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Region 1: EPA New England

About this Document: Regional Guidance on Submittal Requirements for Lake and Reservoir Nutrient TMDLs

Acknowledgments

The Office of Ecosystem Protection in the New England Region of the U.S. EPA would like to thank the following individuals for their review and input to this document: William W. Walker (Environmental Consultant), Kenneth J. Wagner (ENSR Consulting and Engineering), Ann Williams (U.S. EPA New England - Office of Regional Counsel), James F. Pendergast (U.S. EPA Headquarters - Office of Water), Hazel A. Groman (U.S. EPA Headquarters - Office of Water), and Myra Price (U.S. EPA Headquarters - Office of Water). We would also like to thank the U.S. EPA Office of Water in Washington, D.C. for providing funding for this project.

The guidance is designed to implement national policy on these issues. The document does not, however, substitute for section 303(d) of the Clean Water Act or EPA's regulations; nor is it a regulation itself. Thus, it cannot impose legally-binding requirements on EPA, States, Territories, authorized Tribes or the regulated community, and may not apply to a particular situation based upon the circumstances. EPA and State, Territory and authorized Tribe decision-makers retain the discretion to adopt approaches on a case-by-case basis that differ from this guidance where appropriate. EPA may change this guidance in the future.

This guidance is based on existing federal and state requirements in effect in 1999 and does not address proposed changes in federal TMDL requirements. The guidance also does not address the process through which waters are identified as needing TMDLs (the so-called Section 303(d) list), nor discuss TMDL implementation requirements in detail since TMDL implementation plans are currently governed by regulatory provisions which are separate from TMDL development requirements.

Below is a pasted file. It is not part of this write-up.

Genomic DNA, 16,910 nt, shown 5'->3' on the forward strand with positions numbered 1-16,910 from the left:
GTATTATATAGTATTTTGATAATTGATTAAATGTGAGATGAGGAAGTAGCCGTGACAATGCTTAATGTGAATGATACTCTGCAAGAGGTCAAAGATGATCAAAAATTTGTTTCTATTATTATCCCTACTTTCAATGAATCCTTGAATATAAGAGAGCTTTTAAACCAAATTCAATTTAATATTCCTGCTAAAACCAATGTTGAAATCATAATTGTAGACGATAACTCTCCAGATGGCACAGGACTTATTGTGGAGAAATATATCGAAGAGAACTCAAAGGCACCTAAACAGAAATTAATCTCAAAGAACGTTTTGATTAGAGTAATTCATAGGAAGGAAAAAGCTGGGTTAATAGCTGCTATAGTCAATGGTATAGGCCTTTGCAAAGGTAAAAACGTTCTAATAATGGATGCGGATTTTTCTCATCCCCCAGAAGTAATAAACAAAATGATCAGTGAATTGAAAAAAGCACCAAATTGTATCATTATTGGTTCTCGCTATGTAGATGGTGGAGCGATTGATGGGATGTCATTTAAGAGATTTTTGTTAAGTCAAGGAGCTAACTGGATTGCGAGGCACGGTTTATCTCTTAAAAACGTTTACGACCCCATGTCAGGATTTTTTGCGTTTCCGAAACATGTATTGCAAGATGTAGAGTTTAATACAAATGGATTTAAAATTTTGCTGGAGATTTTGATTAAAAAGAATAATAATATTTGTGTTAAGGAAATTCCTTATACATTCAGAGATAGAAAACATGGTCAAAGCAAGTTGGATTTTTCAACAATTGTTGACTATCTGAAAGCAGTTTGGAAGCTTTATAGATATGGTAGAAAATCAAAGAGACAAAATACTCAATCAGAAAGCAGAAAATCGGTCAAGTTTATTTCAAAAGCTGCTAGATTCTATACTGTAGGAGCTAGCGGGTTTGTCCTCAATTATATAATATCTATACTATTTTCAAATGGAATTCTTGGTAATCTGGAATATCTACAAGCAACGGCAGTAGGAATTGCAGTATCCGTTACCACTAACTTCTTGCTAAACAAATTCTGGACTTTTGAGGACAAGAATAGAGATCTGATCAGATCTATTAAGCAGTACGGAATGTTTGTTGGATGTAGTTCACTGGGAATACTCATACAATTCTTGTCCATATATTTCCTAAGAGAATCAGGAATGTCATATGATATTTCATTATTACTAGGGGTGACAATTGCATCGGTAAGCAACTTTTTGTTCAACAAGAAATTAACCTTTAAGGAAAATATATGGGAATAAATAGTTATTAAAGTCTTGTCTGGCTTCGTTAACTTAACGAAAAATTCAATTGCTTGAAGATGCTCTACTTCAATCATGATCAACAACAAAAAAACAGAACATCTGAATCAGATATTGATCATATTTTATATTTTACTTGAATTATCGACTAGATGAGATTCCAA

On August 23, 1999, EPA published proposed changes to the current TMDL rules at 40 C.F.R. § 130.2, 130.7, and 130.10. These changes would significantly strengthen the Nation's ability to achieve clean water goals by ensuring that the public has more and better information about the health of their watersheds, States have clearer direction and greater consistency as they identify impaired waters and set priorities, and new tools are used to make sure that TMDL implementation occurs.

References

U.S. Environmental Protection Agency. April 1991. Guidance for Water Quality-Based Decisions: The TMDL Process, EPA 440/4-91-001.

Office of Federal Register. 1995. 40 C.F.R. Protection of the Environment, Part 130 Water Quality Planning and Management. U.S. Printing Office Washington, DC.

U.S. Environmental Protection Agency. August 8, 1997. New Policies for Establishing and Implementing Total Maximum Daily Loads (TMDLs). Memorandum from Robert Perciasepe, Assistant Administrator for Water to Regional Administrators and Regional Water Division Directors. US EPA, Washington, DC.

U.S. Environmental Protection Agency. August 9, 1999. EPA Actions to Support High Quality TMDLs. Memorandum from Robert H. Wayland III, Director, Office Wetlands, Oceans, and Watershed, Office of Water, EPA Headquarters to Regional Administrators and Regional Water Division Directors. US EPA Washington, DC.

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